Giving Credit for Inspiration

I’m a firm believer in giving credit where it is due and in the writing of Twenty-Five at the Lip I definitely had a lot of inspiration that led to the writing of specific characters. There isn’t an author in history that hasn’t used those around them for inspiration and am certainly not an exception to this rule.

Twenty-Five at the Lip is a novel about EMS; the redheaded and often forgotten younger sibling of police and fire departments. We’re are often referred to as ambulance drivers (not to be confused with firetruck drivers or police car drivers) by the general public but this is a symptom of our lack of media attention and a belief that all EMS is run through a fire department. When I sat down to write this book I was bringing several years of experience with it, but I’m not only talking about running calls and treating the sick an injured. I’m talking about being brought into a culture that is unlike any you can truly understand unless you are in it yourself.


Big mistake, Timmy

One of my biggest gripes about EMS and the practice of emergency medicine in the media is Hollwood’s depiction of it. Patient’s are often handled wrong and emergency scenes are always overly dramatized. I couldn’t tell you the number of times I’ve seen actors portraying EMS providers on TV or in movies provide poor care, or act like utter buffoons on their emergency scenes. I take a lot of pride in Twenty-Five at the Lip because it’s a work of fiction written that’s written by an actual paramedic. Some of the best non-fiction EMS work can be attributed to Peter Canning who wrote Paramedic: On the Front Lines of Medicine and Michael Morse who wrote Rescuing Providence. I wanted to contribute a fiction piece that didn’t pander to an image of EMS that makes us look like obnoxious thrill seeking adrenalin junkies who operate without consideration for themselves, the public, or their patients.

With apologies to all the obnoxious thrill seeking adrenalin junkies who operate without consideration for themselves, the public or their patients.

With apologies to all the obnoxious thrill seeking adrenalin junkies who operate without consideration for themselves, the public, or their patients.

I became an EMT in 2003 and began volunteering on my home town’s volunteer ambulance corps. I had also been volunteering on the fire department, but in my town the fire and EMS services are separated and unaffiliated. When I joined the ambulance was just beginning to be dispatched by the fire department, and there was plenty of grumbling about it on the part of the ambulance corps. It was here that I met my first partner, “KY”. KY’s last name was Young and he was a former Navy Corpsman and a Gulf War vet and when I started running with him on Wednesday nights he taught me how much fun EMS could be and it was the first introduction to the culture that this society had. Fortunately for me it was a good introduction.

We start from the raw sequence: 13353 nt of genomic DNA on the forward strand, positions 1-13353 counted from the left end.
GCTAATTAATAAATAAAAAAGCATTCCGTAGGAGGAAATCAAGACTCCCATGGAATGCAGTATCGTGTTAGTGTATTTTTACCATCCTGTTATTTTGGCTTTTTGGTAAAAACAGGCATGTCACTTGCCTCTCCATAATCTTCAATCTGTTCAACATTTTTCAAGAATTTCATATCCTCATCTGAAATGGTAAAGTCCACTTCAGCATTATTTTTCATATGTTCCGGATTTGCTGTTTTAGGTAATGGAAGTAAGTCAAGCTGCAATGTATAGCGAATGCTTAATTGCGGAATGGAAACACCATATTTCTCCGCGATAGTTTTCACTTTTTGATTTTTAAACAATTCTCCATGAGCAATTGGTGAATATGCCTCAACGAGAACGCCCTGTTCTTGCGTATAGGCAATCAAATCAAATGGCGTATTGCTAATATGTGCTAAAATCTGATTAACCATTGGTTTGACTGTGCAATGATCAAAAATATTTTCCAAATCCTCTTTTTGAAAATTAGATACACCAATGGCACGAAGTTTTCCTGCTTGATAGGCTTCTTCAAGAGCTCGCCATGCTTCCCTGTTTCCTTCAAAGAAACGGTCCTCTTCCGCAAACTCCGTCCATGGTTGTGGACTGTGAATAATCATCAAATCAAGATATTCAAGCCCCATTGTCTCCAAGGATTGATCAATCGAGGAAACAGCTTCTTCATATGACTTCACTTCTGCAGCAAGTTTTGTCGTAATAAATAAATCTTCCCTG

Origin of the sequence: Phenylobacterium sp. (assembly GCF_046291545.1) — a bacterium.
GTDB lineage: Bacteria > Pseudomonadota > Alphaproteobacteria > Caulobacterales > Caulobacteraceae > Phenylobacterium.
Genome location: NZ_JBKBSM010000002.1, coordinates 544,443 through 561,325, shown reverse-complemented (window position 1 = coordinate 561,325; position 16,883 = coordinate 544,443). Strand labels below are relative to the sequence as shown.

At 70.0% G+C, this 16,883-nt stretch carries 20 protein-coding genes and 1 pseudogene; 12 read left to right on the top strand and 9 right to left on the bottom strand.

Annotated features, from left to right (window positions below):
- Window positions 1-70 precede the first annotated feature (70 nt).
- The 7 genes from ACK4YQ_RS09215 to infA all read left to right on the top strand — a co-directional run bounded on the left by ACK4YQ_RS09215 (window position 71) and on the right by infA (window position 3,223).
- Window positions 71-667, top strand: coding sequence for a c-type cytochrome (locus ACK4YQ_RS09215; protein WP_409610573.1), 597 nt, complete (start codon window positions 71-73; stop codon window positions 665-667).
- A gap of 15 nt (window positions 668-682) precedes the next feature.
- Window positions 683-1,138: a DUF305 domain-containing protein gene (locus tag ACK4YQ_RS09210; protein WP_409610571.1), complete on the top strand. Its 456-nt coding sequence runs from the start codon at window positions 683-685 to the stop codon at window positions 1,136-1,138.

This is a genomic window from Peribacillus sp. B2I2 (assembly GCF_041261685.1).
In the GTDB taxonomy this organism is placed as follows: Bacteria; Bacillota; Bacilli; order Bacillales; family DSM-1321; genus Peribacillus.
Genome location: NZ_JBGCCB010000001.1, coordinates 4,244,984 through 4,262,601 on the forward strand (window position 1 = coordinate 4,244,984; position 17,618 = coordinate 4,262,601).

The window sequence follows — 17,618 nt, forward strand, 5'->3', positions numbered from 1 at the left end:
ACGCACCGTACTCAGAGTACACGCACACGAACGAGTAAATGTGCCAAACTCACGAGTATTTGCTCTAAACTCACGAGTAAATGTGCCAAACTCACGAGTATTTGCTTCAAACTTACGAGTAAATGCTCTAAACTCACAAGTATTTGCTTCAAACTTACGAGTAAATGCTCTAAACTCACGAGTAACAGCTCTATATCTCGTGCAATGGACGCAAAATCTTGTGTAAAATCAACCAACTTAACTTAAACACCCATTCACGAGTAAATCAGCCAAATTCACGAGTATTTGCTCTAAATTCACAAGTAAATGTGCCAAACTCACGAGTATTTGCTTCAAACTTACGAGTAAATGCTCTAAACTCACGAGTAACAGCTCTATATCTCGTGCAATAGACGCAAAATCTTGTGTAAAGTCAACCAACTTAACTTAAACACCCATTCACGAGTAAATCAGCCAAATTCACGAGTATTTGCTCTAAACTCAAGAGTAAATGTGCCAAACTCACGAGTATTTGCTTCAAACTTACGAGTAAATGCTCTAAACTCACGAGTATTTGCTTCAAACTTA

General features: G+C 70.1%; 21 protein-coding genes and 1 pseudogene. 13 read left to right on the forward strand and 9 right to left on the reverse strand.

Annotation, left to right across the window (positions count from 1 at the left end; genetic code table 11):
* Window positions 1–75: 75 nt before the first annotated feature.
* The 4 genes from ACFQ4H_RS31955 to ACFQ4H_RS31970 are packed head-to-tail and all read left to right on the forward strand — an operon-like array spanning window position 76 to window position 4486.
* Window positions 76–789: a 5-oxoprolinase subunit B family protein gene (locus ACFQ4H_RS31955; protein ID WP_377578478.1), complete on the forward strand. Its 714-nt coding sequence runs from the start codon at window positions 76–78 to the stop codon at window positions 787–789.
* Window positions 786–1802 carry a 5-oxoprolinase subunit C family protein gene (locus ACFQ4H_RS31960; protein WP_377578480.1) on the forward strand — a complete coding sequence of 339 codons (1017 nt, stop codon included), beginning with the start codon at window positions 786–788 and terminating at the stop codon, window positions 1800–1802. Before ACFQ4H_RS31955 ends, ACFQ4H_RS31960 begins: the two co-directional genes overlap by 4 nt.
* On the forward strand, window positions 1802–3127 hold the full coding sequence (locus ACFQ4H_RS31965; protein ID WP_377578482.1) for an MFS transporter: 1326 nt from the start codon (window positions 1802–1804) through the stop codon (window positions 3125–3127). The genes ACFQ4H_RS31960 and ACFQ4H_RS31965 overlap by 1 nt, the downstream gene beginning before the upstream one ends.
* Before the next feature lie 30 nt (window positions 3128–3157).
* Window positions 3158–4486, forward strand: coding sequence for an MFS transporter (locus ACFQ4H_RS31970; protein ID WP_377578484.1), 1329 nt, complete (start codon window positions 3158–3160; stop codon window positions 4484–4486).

I got a job at a Boston based ambulance company and I soon found out that I didn’t fit in as well in EMS as I thought I did. I was the new guy so I anticipated that I was going to get some flack for that fact, but I also knew that if they gave you grief it was because they liked you. As it turned out, this process toward acceptance was much more difficult that I expected. I can recall being told by my EMT-Basic partner that I was a liability because I was new and that she didn’t like to work with new people. I was called dangerous and stupid, despite never causing an accident or harming a patient. They didn’t like the way I thought and I’ve often been told that I don’t have a normal thought process. A teacher once had the nerve to suggest that I had a learning disability and so I was assessed. When asked what a person does with bread I replied,”You make bread pudding,” a correct albeit unconventional answer. When I was asked what lives in the water, I said “The Loch Ness Monster,” because that’s the answer any dinosaur-obsessed five year old would give. My brain sometimes likes to use a different methodology to solve a problem and while I always came to the right answer, my thinking wasn’t normal to them and they saw that as wrong or even a threat. The absurdity about my being a liability was that this was a company that did inter-facility transports like dialysis appointments and doctor’s office visits, so the notion of my “liability” as a new person was somewhat overstated.